Something in me cringes when people describe themselves as an “empath”, and I’ve come to see a very different side to being empathetic – both through my personal experience, as well as working with clients.

I’m not talking about compassion, kindness, basic caring for others. I’m talking about feeling other people’s pain. That’s what people who describe themselves as “empaths” think they’re doing when they’re affected by someone else’s experience. They think they’re feeling that other person’s pain. But they’re not. They’re feeling their own unresolved pain, which has been awakened by that other person’s.  

It’s your pain you’re feeling – not theirs.


A friend and mentor describes it in terms of ‘harmonic resonance’. As a singer, I know that when I sing certain notes, specific piano strings on an untouched piano will begin to vibrate and sound. That’s harmonic resonance. There’s a lot more depth we could go into, but we don’t need to here. The point is that the strings on the piano (the ‘empath’) are set in motion by a related frequency (the pain of the other), but the empath is only experiencing that pain because it’s in them to begin with. They’re already operating in that frequency.


We need to resolve our own internal pain, before we can be unaffected by others’. This doesn’t mean coldness or lack of care. The thing is that when you’re experiencing your pain in response to theirs, you’re not helping them resolve anything. You’re jumping into that hole with them and joining them in digging it deeper, rather than offering them a way out.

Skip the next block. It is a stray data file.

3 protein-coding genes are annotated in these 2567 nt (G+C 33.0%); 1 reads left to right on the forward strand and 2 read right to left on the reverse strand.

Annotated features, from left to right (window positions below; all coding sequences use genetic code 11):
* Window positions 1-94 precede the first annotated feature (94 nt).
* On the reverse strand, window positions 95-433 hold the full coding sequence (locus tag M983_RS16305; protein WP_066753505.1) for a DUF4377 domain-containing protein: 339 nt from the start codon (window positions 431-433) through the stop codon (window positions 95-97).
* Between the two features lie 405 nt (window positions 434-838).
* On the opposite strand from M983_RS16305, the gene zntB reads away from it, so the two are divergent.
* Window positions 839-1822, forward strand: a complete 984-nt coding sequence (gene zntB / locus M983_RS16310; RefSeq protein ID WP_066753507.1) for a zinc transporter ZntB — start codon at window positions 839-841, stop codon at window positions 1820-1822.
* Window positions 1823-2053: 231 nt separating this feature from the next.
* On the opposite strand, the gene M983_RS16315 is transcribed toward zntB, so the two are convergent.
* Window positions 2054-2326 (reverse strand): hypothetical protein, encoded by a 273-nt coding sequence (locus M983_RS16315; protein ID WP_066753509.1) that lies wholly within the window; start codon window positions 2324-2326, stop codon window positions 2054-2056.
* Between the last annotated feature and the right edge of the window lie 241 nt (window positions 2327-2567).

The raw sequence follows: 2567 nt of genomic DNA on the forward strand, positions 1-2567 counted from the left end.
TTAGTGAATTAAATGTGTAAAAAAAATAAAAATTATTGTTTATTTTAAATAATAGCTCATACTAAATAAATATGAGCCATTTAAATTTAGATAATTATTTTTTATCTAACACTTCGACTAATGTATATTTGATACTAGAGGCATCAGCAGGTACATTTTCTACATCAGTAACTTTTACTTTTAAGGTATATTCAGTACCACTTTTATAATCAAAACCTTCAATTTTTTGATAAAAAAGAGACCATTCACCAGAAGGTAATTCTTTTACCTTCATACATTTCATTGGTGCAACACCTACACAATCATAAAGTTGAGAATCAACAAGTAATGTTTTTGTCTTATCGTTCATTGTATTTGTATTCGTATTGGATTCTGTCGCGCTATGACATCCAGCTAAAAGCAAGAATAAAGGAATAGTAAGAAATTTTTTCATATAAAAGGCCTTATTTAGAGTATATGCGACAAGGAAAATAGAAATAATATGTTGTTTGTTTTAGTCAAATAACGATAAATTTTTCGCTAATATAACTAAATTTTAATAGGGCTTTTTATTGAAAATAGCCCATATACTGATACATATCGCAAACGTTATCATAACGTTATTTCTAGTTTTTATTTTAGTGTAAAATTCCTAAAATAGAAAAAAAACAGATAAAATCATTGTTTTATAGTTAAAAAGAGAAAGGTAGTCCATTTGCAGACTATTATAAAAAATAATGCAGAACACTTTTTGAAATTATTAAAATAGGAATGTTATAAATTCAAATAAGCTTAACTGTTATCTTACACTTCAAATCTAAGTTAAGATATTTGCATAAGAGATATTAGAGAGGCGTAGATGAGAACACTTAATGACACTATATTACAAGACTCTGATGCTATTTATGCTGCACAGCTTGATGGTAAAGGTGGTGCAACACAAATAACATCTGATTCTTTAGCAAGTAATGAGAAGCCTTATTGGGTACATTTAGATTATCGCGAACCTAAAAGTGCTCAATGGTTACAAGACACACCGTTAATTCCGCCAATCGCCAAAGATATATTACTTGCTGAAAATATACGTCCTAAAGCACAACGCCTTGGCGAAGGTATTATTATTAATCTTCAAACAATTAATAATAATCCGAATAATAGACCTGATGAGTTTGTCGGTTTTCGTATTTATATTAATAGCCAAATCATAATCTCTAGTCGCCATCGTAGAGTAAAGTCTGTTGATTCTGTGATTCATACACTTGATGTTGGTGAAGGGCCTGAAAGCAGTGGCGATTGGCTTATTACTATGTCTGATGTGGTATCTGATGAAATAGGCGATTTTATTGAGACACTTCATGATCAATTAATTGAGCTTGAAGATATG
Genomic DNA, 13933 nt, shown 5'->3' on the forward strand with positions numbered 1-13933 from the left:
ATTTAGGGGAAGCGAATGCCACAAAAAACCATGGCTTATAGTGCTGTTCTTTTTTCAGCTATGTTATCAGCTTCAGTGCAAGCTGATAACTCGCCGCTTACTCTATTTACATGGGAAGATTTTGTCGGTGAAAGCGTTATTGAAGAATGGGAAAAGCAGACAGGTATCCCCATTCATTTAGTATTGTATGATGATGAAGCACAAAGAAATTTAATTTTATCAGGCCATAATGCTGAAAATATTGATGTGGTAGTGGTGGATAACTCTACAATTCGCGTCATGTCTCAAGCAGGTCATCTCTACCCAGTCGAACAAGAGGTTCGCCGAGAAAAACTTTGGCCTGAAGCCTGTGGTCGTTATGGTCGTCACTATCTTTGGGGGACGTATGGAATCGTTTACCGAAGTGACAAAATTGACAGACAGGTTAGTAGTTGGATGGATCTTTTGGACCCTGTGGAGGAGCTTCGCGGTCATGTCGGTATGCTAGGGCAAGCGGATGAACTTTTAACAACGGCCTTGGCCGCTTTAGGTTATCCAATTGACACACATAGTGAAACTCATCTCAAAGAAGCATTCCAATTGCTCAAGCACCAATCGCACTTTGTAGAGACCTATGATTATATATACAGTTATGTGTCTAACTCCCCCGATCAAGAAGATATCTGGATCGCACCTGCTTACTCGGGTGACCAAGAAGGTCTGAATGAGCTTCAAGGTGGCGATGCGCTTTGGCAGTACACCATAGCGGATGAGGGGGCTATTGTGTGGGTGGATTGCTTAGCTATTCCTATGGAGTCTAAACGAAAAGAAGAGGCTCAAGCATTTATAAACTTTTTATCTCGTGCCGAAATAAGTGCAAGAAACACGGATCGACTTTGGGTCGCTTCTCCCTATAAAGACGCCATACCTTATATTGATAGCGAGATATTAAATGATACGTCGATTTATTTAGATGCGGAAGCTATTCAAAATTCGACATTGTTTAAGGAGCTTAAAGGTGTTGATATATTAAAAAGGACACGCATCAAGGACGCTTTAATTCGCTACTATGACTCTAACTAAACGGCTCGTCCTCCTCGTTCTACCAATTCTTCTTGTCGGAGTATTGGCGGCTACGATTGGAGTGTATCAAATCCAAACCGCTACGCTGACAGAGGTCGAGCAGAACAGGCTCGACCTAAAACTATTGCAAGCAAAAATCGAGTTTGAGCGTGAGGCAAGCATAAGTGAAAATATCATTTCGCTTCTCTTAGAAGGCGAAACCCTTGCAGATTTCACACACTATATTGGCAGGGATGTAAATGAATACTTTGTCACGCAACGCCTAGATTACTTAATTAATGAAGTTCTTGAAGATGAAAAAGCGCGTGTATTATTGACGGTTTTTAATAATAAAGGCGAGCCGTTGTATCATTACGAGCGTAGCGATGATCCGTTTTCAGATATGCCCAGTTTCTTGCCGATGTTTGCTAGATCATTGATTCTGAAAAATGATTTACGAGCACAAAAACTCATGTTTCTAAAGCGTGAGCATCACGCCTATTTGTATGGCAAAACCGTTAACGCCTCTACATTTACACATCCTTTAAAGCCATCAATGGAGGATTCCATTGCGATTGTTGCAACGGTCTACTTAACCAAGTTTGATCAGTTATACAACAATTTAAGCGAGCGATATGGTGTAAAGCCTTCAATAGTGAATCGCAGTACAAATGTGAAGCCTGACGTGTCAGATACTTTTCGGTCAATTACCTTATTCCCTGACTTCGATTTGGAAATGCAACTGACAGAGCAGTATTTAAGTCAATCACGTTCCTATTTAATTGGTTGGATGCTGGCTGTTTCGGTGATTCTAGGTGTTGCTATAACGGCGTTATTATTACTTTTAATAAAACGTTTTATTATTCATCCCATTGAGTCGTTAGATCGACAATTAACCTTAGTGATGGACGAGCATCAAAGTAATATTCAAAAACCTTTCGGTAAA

In jumping into that hole you’re disempowering both yourself and them. So, you “empaths” out there, consider being in a position to reach into the hole and show that other person a way out of their pain instead. Wouldn’t that be better?  


I was invited recently to put together a proposal for a legal organization, addressing prevention of vicarious trauma. Sure, there are some ways to teach mindfulness and management techniques, engaging the parasympathetic nervous system etc, but that doesn’t prevent vicarious trauma. It may help people manage better, but it’s not a solution.

What needs to happen is for each individual’s internal pain to be resolved. That has to happen first. Once that’s done, then they can learn how to prevent the accumulation of ‘stuff’ as life goes on. Unless their pain is resolved, they will keep being ‘set off’ by the pain of others. It’s just how it is.  


I know people who have been through the most horrific trauma, who had extreme PTS(D) among other things, and who remain unaffected by the pain of others now – in a good way. In a way which allows them to relate deeply to that other person, put themselves in the other person’s shoes (not just another pair of their own!) and help show them the way out of the dreadfulness.  

They are in a position to lead people to the other side of their pain. And it’s a beautiful thing. There’s no concern that they will be victims of vicarious trauma, because there’s nothing in them which can be set off in resonance with it.

So – how do you prevent vicarious trauma? You’ve got it! Resolve your own pain first.  

Reach out if you need help. Your ‘FANTASTIC’ is much closer than you know.

About Sally

As a former international opera singer, Sally Wilson knows a thing or two about being at the top of your field. And she’s discovered first-hand what it feels like to step away from the spotlight and lose your identity.

Through coaching, Sally helps her clients let go of their self-sabotaging beliefs and discover freedom, joy and fulfillment. As an accredited TRTP™ practitioner, Sally uses evidence-based practices to create changes that are quick, safe and lasting.

Tell me more

other good reads

No items found.